And the quiet town of Clifford actually welcomes the arrival of hundreds of trucks. Perhaps because its guests are so gracious. The Great Lakes Truck Club invested about $10,000 into a new roadway to access the Rotary Park grounds and has added lighting. It plans to plant trees and it chipped in on expanding the park grounds by an additional five acres. More room for trucks.
Prescott, Ontario and Mississauga Ontario, June 29, 2018 – Kriska Holdings Limited is honoured to be named the Canadian TL Carrier at the Ryder Carrier Quality Awards. This award recognizes excellence through a variety of metrics, including on-time performance, claims handling, customer service, technology applications, economic value, and innovation for the last full calendar year.
“I’m very pleased” said Tammy Cryderman, General Manager “Ryder works with 3100 carriers and has chosen to recognize Kriska as one of their top 13. Everyone at Kriska has played a role in us receiving this award.”
Regional Sales Director Kevin Langford accepted the award on behalf of Kriska.
Kriska is part of the Kriska Transportation Group (KTG), a growth-oriented transportation and logistics company based in Prescott, ON. KTG’s independently operated companies have a strong focus on cross-border, truckload freight, serviced by a fleet of 600 tractors, 1700 trailers and employs 850 people including owner-operators. KTG’s core brands include Kriska Holdings Limited, Mill Creek Motor Freight LP, JMF Transport (1992) Ltée., Transpro Freight Systems Limited and Service Freight Systems.
A Swedish start-up has introduced an autonomous, all-electric logging truck.
The T-log, introduced by Einride, features off-road capabilities and is designed to navigate forest roads. It was showcased at the Festival of Speed.
“Einride is constantly pushing the boundaries of autonomous and all-electric vehicles in our ambition to lead the transition to a sustainable transportation system,” said Einride CEO Robert Falck. “With the T-log, we’ve created a vehicle that can withstand the rigors of a demanding environment. It is uncharted territory for us, but also an enormous market for battery-powered AVs.”
The driverless truck uses Nvidia Drive’s self-driving platform and is SEA Level 4 autonomous. It has no driver cab but can be remote-controlled by a human, from hundreds of miles away. The lack of a cab increases loading capacity, the company claims.
An intelligent routing system that taps into real-time traffic data allows the T-log to adjust its route and avoid congestion.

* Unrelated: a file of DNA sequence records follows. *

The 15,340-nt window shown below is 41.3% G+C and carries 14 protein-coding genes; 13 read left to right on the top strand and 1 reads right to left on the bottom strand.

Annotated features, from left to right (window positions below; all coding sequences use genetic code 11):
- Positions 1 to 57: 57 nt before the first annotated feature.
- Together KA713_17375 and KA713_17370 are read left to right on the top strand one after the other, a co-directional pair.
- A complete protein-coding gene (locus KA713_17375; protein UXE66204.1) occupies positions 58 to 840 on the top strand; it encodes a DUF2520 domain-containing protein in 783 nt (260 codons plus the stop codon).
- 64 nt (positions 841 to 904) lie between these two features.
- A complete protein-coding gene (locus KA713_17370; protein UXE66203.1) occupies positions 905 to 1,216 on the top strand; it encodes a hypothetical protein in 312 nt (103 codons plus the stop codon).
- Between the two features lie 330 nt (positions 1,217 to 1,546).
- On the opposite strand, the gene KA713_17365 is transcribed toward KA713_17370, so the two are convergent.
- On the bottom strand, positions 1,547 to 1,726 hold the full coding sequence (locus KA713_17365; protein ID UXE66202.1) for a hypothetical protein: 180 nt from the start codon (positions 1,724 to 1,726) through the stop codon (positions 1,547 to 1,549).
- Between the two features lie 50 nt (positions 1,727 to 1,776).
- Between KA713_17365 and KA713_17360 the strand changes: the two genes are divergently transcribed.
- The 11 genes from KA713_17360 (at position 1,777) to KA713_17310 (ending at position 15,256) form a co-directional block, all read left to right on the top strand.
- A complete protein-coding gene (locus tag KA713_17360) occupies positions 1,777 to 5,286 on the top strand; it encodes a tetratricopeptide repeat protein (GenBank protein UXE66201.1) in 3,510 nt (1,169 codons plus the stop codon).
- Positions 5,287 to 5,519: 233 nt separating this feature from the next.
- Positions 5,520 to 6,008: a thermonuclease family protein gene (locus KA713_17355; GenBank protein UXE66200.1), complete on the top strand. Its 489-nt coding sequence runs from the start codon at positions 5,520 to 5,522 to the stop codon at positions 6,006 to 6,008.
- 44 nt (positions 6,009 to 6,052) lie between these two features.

“The driver’s cab is what makes trucks expensive to produce, and having a driver in the cabin is what makes them expensive to operate,” said Falck. “Remove the cabin and replace the driver with an operator who can monitor and remote-control several vehicles at once and costs can be reduced significantly. In addition, operating a vehicle from a distance allows for a much better working environment, as has already been demonstrated in industries like mining.”
The due date to submit grant applications to the OTA Education Foundation has been reached out to July 20.
Specialized issues with the site that candidates incited the establishment to expand application entries. “It just appeared to be reasonable that understudies be allowed somewhat more time,” clarified the Foundation’s Executive Director Betsy Sharples.
Candidates are requested to present a short article about vocations and employments in trucking. Given the asset they were requested to utilize online was not continually working legitimately, a substitute point for the short exposition segment of the application has been presented on the Foundation’s site (http://www.otaef.com/scholarshipsOTAEF.html).
Understudies and guardians are urged to peruse the OTA Education Foundation’s site (www.otaef.com) to download application shapes for Education Foundation grants. Understudies can apply for general college or school grants in the measures of $1,500 and $1,000 individually to enable them to support their educational cost and other scholastic expenses.
General candidates must meet all qualification criteria, which incorporates having the application supported by an Ontario trucking or trucking administrations/supply organization that utilizes or gets a parent of the candidate.
Understudies entering their first year of post-auxiliary straightforwardly from secondary school are qualified to apply for the J.O. Goodman, the Bud Barr, George P. Ledson, or the C.V. Hoar honors. While a similar application frame can be utilized, there are extra prerequisites. Candidates are surveyed on criteria which incorporate scholarly accomplishment, administration to network, and investment in additional curricular exercises. Victors for these honors are picked by the Foundation’s Selection Committee.
The Student Scholarship Application Package for the 2018/2019 scholastic year contains finish data and directions, alongside all the vital structures for the general grants.
Blessed Scholarships additionally accessible
Post-optional understudies are additionally encouraged to investigate the grant openings under the Foundation’s blessed grant program. These grants have been set up by trucking and administration supply organizations through blessings that are overseen by the Foundation, and mirror the needs and estimations of the organizations that set up them.